In the blood of every Briton runs at least a little seawater. We sing of the sea, romanticise our maritime heritage and regard the beach holiday as a nationally affirming birthright. Every year we potter in our millions down to the sea with bucket, spade, snorkel, jet-ski, paperback, shark defence kit and inadequate quantities of suncream. Oh, we do like to be beside the seaside; but we have a strange way of showing it. For the past 300 years or so, we have poisoned and plundered the sea; we have destroyed the seabed, killed the fish and bemired the vast oceans with our waste. We wring our hands at the pollution and devastation we have visited on the land, but because we cannot see what is happening beneath the dark waters surrounding this island we somehow assume it will mend itself...........The Bill is not simply some worthy Magna Carta for beleaguered British fish, since it also sets out clear rules for exploiting the sea by fishermen, oil prospectors, dredgers and energy farmers. The Bill will make it far easier to build and operate offshore wind farms, developments to harness wave power, and schemes for storing carbon emissions from power stations in former oilfields. So far from ducking the issue, as successive governments have done, the marine Bill aims to balance competing interests and face up to the inevitable but not insoluble conflict between exploitation and preservation. But in politics, as at sea, the weather changes quickly. The marine Bill, promised in Labour's manifesto of 2005, was expected to become law within a year, but suddenly it seems to have slipped off the political agenda. Gordon Brown did not even mention marine protection in his summer statement, and the marine Bill is not included in his planned legislative programme for next year. The Bill has been kicked into the long seaweed. It is the big one that got away, again.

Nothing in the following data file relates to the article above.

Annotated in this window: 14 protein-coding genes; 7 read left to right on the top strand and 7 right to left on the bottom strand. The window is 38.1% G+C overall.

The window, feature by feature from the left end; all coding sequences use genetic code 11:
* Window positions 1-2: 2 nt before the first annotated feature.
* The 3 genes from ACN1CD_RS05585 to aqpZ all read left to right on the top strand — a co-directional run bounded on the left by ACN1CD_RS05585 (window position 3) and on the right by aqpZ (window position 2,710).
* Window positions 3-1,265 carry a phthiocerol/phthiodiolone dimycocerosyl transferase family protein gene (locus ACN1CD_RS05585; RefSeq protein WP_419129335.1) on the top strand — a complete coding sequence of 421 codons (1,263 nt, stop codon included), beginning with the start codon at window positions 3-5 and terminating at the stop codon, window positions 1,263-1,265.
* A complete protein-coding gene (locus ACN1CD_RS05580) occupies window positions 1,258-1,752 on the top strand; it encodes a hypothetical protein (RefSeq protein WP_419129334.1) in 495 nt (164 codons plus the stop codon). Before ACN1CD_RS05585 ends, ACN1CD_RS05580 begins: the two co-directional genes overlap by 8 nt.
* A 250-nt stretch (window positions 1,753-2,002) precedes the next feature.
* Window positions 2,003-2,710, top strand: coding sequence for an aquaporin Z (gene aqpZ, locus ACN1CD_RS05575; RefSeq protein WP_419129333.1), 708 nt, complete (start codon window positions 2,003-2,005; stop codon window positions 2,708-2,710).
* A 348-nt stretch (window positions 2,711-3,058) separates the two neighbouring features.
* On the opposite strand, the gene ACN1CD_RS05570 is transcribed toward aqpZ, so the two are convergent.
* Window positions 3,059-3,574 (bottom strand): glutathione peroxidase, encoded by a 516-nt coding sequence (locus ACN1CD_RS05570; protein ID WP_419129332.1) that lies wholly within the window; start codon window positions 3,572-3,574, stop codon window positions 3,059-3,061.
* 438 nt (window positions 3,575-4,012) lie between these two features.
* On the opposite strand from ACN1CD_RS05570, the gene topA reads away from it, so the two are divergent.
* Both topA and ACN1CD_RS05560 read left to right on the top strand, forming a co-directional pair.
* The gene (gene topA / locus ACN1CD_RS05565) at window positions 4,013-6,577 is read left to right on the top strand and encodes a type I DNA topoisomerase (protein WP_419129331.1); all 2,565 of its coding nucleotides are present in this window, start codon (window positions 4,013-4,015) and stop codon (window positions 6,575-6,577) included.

Our seas must have proper protection - now! In due course, we shall be organising signature sheets in support of this Marine Bill and hope the people of North Devon will show this new Government that we are as keen to protect creatures living in our oceans as we are to protect our local wildlife and landscapes.
"There's a direct problem with bats and birds of prey, but it's very difficult to get solid knowledge because the people who put the environmental statements together for the wind power developers underplay the situation and underestimate the ornithological and ecological interest in the area. They say, ‘no evidence' but, actually, the evidence hasn't been gathered.